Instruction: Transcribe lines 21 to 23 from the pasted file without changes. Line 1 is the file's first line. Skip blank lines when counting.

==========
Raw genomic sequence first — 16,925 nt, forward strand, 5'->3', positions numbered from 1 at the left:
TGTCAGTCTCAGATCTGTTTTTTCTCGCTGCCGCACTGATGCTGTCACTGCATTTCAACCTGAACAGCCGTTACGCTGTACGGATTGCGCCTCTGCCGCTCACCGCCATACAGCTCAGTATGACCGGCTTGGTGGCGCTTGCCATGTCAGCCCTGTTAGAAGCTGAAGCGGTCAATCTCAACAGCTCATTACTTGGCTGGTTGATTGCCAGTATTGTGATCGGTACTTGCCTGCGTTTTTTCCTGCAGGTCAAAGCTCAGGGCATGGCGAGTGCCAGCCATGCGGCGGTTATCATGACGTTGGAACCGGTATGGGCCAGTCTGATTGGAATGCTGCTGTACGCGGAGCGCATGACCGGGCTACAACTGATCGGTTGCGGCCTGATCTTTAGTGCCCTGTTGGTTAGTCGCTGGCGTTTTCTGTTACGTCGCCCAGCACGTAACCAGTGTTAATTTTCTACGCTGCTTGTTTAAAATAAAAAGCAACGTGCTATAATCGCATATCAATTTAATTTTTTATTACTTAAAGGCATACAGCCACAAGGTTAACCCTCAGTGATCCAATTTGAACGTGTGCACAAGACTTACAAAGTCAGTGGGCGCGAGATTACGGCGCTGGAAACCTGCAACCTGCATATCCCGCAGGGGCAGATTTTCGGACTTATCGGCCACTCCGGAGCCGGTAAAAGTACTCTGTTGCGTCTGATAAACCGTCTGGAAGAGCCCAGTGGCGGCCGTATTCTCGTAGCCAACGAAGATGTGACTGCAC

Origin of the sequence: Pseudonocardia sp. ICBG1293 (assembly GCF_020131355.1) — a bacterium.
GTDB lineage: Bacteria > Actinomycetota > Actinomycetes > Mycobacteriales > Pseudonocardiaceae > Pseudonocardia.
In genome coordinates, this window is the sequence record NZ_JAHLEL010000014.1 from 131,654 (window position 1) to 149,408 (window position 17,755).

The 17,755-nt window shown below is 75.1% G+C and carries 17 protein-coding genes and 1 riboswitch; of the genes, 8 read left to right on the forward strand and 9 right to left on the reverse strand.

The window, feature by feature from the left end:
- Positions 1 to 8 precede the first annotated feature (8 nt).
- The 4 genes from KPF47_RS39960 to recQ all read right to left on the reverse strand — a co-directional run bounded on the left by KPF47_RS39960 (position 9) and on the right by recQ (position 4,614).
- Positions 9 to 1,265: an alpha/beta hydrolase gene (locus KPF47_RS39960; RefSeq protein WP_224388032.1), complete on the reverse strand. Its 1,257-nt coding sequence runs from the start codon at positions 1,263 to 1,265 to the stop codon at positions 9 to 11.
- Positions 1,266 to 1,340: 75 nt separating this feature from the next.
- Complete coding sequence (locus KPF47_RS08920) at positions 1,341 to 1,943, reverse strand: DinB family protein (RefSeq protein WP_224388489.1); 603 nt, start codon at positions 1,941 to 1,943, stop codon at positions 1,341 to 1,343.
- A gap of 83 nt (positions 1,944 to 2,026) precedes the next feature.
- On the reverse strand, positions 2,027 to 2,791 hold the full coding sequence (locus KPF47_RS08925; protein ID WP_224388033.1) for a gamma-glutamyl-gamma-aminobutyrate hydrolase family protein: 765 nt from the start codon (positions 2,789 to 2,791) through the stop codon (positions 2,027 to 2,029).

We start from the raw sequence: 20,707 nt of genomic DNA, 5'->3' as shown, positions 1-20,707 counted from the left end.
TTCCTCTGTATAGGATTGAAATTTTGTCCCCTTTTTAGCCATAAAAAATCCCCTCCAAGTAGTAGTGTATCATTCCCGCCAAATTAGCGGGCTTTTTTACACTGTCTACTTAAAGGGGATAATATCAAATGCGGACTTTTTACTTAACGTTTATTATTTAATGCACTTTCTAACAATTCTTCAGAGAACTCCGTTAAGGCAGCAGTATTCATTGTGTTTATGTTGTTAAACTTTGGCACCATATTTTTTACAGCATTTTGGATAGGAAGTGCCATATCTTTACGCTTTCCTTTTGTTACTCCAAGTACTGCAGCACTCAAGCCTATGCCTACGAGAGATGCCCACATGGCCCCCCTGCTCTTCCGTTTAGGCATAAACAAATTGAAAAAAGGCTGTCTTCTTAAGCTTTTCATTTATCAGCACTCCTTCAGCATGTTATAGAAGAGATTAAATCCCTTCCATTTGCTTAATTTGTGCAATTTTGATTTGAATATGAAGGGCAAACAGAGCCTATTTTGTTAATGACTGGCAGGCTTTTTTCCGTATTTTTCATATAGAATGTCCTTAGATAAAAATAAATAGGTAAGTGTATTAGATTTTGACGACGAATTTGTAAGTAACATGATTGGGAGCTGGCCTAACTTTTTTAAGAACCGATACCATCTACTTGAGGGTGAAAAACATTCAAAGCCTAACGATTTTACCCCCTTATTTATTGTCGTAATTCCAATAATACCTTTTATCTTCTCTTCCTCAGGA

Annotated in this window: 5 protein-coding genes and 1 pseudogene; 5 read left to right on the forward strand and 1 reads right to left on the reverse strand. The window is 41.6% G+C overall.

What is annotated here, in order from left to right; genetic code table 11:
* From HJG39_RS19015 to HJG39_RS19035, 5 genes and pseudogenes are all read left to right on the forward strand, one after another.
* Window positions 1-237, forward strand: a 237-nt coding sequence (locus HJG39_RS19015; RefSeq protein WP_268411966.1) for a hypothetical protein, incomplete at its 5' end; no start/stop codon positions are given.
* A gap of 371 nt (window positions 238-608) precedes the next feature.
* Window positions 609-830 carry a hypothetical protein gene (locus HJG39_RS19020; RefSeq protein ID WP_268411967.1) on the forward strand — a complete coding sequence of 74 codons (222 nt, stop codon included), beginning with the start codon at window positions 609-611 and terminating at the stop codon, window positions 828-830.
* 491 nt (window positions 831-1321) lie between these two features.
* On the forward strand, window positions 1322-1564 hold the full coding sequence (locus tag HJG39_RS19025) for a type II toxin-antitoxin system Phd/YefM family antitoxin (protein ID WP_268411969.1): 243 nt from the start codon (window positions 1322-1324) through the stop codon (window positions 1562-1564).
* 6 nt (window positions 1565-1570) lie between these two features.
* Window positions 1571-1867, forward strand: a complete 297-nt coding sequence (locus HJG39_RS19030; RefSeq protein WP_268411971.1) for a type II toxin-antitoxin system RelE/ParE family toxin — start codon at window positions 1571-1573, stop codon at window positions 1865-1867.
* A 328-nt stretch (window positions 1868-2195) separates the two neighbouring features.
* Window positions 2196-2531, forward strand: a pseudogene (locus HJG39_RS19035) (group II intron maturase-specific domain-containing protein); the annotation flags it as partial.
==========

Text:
* A gap of 371 nt (window positions 238-608) precedes the next feature.
* Window positions 609-830 carry a hypothetical protein gene (locus HJG39_RS19020; RefSeq protein ID WP_268411967.1) on the forward strand — a complete coding sequence of 74 codons (222 nt, stop codon included), beginning with the start codon at window positions 609-611 and terminating at the stop codon, window positions 828-830.
* 491 nt (window positions 831-1321) lie between these two features.